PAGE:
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Study: Students perform better on tests when offered incentives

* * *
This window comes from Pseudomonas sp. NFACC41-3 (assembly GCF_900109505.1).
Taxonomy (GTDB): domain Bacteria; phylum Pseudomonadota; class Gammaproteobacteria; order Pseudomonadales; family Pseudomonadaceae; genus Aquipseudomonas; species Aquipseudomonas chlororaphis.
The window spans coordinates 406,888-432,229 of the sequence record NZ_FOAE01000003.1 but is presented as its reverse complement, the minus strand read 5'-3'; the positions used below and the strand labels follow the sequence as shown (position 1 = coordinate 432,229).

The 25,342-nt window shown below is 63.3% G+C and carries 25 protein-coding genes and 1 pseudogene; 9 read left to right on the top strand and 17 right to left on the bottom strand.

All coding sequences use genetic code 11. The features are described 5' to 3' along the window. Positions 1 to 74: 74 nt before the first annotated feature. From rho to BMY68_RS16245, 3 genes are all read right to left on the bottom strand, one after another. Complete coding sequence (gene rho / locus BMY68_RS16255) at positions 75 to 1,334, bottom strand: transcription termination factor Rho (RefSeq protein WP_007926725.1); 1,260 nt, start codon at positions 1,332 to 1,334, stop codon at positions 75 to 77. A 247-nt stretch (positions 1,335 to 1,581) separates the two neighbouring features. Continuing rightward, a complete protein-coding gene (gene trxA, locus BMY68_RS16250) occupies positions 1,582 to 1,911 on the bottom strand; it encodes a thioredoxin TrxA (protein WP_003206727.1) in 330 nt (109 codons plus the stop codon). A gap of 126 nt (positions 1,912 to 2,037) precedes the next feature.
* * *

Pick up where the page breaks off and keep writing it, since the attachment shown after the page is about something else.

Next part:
Students attending low-performing schools tend to perform better on tests when promised financial or non-financial incentives for good scores, according to a study conducted by Freakonomics’ Steven D. Levitt, John A. List, Susanne Neckermann and Sally Sadoff, the Huffington Post reports. Between January 2009 and January 2011, the researchers conducted randomized field experiments among 6,500 elementary and high school students in three low-performing school districts in and around Chicago. The three settings differed in terms of size, age of the students and subject being tested. Low financial incentives of $10 — offered for an improvement in test scores and announced immediately before the test — elicited effort in only one setting, whereas high financial incentives of $20 worked well in two out of the three settings. Additionally, findings suggest that older students respond more to monetary incentives, while non-monetary incentives — such as trophies — are as effective as financial incentives among younger students. Rewards that were promised to students one month after the test, rather than immediately following the test, had no motivating power…

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